Introducing the Grand Prize Winner of Yecheilyah’s 4th Annual Poetry Contest 2021
As soon as I read the first few lines of Love Is by Tiffany, I whispered, “Yes.” Determined not to play favoritism, I sat it aside, but every time I came back to it, I would whisper, “Yes.”
I knew from the start this was the poem we were looking for when we decided on this prompt.
When I said this year, our theme was love, I wanted to see how the poets would explore love beyond what we typically think of it. More than romantic love and even self-love. What other faces does love have?
“Love is food stamps, government cheese, grits with sugar, and collard greens. Love is the sand between my toes. Love is the prize at the bottom of crackerjack box. Love is hopscotch and Double Dutch. Love is Afro-puffs, two French braids, and your first French kiss.”
As someone who grew up in the Robert Taylor Projects on Chicago’s south side, I can relate to these words. I remember government cheese and powdered milk and how my mama used to french braid me and my sister’s hair. Sometimes we had one french braid to the back and sometimes two. While we didn’t have much, we had love.
These are the kinds of lines that set Tiffany’s poem apart. She went deeper and took us back to our roots. Her poem showed us other sides of love and it was relatable:
“Love is easy like Sunday morning. Love is Betty Wright, Marvin Gaye, Smokey Robinson, and Patti LaBelle, a brilliant collaboration of lyrical hands fighting for the same devotion because love is Soul Train. Love is rich soil to the soul.”
As you can see from these excerpts, Tiffany understood the assignment. Let me introduce and congratulate our grand prize winner, who will, along with the other prizes, be taking home a full publishing package toward whatever book she writes in the future.
Tiffany James is an incredible motivator, speaker, and gifted storyteller. She is married and has three beautiful daughters, who are her world. Tiffany’s mission is to inspire everyone to own their voice, walk with their heads high when they walk in a room because they belong in the room, and rock their greatness while celebrating the greatness in others.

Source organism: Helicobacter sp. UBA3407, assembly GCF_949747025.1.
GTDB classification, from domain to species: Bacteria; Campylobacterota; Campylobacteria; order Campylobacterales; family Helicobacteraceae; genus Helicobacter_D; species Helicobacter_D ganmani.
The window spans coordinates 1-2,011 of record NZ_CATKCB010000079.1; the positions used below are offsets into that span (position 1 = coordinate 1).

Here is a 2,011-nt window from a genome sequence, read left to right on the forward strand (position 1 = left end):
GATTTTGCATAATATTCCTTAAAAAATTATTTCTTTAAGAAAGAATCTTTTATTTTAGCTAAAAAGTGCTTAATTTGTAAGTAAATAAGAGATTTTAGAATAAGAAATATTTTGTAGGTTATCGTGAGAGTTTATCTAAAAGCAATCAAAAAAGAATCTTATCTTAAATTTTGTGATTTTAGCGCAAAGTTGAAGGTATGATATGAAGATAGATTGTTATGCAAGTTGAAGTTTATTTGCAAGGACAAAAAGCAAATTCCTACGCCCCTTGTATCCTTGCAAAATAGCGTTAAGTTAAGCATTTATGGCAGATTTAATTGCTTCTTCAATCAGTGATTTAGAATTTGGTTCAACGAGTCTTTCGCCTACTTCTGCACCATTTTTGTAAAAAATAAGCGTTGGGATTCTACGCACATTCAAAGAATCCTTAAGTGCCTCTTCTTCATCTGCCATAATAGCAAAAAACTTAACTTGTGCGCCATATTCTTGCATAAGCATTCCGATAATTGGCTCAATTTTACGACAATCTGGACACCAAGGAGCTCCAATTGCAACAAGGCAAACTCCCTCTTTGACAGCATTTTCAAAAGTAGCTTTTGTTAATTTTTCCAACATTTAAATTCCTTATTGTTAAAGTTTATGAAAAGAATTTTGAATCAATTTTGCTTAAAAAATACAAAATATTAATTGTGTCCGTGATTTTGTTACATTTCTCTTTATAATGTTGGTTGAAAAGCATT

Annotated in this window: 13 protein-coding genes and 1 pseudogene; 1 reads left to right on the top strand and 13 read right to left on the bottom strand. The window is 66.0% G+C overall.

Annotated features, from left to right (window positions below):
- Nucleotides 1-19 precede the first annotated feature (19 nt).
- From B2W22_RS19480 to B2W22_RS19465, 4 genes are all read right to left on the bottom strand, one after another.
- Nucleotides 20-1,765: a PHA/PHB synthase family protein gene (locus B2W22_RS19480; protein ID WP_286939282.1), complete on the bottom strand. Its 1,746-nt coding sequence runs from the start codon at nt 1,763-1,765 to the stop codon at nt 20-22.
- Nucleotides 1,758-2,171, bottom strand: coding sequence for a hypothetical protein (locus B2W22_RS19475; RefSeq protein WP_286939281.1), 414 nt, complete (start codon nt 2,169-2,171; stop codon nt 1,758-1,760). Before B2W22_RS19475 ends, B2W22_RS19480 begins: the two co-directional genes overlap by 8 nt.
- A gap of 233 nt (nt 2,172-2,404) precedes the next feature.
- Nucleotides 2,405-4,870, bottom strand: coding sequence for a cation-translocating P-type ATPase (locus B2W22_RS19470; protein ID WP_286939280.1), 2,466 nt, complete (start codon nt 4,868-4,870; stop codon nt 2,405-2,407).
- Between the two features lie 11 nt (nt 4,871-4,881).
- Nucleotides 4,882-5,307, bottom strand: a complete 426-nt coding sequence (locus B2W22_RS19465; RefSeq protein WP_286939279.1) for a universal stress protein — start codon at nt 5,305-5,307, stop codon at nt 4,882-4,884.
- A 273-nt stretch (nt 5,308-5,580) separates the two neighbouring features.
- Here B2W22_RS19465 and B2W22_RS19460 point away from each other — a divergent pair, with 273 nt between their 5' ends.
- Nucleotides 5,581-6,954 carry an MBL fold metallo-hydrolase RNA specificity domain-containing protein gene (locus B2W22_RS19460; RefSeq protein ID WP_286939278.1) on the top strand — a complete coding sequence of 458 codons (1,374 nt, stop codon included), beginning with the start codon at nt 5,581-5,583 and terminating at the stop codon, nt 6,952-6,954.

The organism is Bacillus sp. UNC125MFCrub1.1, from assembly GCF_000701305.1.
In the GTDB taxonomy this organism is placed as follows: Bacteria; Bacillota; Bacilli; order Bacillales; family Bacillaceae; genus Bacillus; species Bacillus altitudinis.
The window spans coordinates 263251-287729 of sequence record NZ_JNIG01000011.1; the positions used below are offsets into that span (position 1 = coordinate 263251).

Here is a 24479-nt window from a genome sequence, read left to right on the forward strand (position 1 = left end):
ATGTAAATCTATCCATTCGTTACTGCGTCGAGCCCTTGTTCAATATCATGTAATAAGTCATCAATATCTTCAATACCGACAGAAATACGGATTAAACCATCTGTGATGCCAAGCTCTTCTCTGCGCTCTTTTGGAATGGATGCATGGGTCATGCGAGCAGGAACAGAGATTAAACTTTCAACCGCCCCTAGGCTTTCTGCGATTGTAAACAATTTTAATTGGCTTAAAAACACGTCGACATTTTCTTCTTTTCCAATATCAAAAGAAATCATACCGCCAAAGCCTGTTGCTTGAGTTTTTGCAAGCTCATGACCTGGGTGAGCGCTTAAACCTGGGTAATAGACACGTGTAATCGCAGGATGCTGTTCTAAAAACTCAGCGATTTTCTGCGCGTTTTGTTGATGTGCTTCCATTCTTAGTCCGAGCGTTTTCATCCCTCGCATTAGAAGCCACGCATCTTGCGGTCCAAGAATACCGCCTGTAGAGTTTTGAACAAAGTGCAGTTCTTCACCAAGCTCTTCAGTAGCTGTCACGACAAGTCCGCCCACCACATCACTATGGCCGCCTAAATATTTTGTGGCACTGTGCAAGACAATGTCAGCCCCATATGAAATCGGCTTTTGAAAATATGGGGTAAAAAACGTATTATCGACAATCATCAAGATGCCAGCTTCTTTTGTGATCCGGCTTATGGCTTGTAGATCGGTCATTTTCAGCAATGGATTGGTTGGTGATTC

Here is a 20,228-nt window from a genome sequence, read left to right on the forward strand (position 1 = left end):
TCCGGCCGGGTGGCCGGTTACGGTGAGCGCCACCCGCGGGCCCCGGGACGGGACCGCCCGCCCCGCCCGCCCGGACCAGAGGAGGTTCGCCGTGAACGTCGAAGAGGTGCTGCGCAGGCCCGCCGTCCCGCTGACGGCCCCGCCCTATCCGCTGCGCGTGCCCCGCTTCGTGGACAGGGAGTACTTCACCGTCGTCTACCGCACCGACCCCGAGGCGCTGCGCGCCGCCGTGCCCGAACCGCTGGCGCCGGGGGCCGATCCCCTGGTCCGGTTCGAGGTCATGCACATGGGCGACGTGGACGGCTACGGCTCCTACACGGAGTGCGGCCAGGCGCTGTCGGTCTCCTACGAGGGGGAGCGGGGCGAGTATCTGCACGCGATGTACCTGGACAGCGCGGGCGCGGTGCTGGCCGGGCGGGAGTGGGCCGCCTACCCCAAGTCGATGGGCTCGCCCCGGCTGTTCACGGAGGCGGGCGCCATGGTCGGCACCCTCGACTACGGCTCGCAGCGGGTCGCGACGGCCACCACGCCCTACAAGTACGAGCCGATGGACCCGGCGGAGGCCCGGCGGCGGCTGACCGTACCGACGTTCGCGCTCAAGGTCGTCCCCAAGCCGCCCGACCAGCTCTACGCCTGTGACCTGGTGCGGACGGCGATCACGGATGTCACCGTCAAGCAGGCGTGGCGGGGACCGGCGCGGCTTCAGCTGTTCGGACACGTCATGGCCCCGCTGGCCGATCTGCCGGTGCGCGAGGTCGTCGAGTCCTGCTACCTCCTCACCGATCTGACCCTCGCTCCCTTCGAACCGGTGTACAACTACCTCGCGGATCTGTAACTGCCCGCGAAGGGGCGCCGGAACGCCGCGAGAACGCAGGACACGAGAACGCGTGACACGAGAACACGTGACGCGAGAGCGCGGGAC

Tiffany knows firsthand how hard it is to be the cheerleader behind your dreams, after deciding in 2007, when her corporate career came to an end due to the economy, to pursue her passion of using her voice and writings to impact change. It has been a beautiful, exciting, and sobering journey. There have been many times over the years she found herself struggling with uncertainty from the many disappointments and considered giving up and returning to Corporate America. Thankfully during that time, she had surrounded herself with a strong tribe who believed in her dreams as much as she did.
It is now her mission to be a voice of encouragement to people all over, regardless of their journey, to be bold enough to answer the call of the dream.
Tiffany passionately and consistently achieves this mission through her writings, workshops, storytelling, encouragement-coaching, speaking, and her new, inspiring book, Living in the Land of I Am- Your Life Journey Reveals Your Purpose. She teaches you success is not defined by how many figures you make but by the courage, it takes to stay true to yourself while pursuing your purpose. Her mentoring motto, “Greatness is about serving others with the gift that God has given you.”
Over the next few weeks, we’ll be spotlighting each of these poets individually here on the blog and social media. We will start with #4 and countdown from there. Be sure you are subscribed to this blog as we dig deeper into what inspired the winning poems.